PULLMAN, Wash. – Graduate students from five WSU Pullman colleges and WSU Vancouver will explain their research in the Three Minute Thesis (3MT) competition at 1 p.m. Tuesday, March 22, in the CUB auditorium as part of Showcase, a week of celebrating the achievements of Washington State University faculty, staff and students.
The contest challenges students to consolidate their ideas and discoveries and present them concisely to a non-specialist audience. Learn more about 3MT at https://3mt.wsu.edu/. Find more about Showcase events at https://showcase.wsu.edu/schedule/.
The six students competing in the WSU-wide 3MT are:
Molly Perchlik, botany, College of Arts & Sciences. Her research focuses on improving nitrogen use in plants to optimize growth, increase crop yields and reduce the need for synthetic fertilizers. Her thesis presents an effective strategy and discusses potential benefits for the environment and human health.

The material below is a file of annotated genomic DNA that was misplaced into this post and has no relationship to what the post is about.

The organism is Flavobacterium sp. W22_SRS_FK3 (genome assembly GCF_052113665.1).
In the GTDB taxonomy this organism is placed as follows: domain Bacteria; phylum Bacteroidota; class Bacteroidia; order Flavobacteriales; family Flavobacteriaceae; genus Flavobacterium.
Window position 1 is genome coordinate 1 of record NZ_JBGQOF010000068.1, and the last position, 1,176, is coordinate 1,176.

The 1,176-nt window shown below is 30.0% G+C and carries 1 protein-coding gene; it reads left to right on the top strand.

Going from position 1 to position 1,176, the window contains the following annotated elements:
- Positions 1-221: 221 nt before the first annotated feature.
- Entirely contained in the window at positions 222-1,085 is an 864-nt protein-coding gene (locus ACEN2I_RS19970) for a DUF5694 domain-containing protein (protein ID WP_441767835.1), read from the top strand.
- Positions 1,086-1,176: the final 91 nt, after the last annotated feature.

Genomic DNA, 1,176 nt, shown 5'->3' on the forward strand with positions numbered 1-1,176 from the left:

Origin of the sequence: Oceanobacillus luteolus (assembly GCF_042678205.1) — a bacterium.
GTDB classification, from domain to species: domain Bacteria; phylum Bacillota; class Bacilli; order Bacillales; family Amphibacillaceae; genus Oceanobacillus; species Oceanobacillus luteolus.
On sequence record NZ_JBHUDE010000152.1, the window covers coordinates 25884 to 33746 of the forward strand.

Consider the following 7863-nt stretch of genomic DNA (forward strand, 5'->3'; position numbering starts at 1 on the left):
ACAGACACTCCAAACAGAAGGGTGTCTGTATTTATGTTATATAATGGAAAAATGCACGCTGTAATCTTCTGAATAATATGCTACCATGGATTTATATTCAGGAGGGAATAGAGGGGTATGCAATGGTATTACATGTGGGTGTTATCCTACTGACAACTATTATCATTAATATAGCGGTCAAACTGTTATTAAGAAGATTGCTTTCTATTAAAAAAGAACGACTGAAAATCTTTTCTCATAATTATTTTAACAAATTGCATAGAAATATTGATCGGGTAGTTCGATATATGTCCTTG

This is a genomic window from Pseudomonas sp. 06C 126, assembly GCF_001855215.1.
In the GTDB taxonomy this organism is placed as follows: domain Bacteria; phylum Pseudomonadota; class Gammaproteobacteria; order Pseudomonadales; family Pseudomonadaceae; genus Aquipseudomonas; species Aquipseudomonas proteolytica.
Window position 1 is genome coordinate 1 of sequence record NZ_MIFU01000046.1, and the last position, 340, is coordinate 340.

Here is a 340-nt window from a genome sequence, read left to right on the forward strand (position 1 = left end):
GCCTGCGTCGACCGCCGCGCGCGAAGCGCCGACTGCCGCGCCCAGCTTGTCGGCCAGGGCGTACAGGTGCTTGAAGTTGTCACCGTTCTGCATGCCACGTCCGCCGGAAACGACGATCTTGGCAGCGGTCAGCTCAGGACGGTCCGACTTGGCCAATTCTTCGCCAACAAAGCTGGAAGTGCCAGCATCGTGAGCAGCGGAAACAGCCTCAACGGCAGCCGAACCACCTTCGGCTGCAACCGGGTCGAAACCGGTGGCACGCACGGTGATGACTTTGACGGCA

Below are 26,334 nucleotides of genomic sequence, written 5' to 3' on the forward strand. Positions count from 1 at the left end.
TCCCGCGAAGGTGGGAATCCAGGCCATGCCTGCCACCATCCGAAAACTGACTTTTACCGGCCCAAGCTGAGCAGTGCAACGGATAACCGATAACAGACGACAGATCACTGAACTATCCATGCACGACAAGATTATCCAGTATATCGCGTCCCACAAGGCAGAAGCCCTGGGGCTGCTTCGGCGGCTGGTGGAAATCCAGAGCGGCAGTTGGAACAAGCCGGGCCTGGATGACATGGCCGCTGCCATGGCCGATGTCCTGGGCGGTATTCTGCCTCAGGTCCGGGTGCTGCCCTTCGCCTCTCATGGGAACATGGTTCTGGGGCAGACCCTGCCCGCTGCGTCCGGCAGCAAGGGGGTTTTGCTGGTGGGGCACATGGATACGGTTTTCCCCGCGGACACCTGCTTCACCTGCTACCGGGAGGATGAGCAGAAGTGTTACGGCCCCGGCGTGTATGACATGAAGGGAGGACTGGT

Joseph Taylor, information systems, Carson College of Business. His research interests focus on crowdsourcing and using technology to create business value. His thesis looks at crowdsourcing information technology tasks from the perspective of workers, buyers and platform providers.
Ellen Bornhorst, biological and agricultural engineering, College of Agricultural, Human & Natural Resource Sciences. Her research and thesis focus on improving the quality of processed foods and objectively measuring the quality of foods processed via a novel method of microwave pasteurization.
Andrew Iverson, educational psychology, College of Education. His research focuses on better understanding school truancy through risk-need profiles of teenagers. His thesis looks at helping educators target interventions and services in ways that better serve students.
Ruth Bryant, College of Nursing. Her research focuses on identifying novel ways to prevent pressure ulcers (also known as bedsores) in patients and understanding the challenges of caring for patients with pressure ulcers. Her thesis aims to identify factors that predict adverse outcomes.
Phillip Uribe, integrative physiology and neuroscience, WSU Vancouver. His research focuses on using zebrafish to study the death of sensory hearing cells and developing ways to preserve these cells – and similar ones in humans – to maintain functional hearing.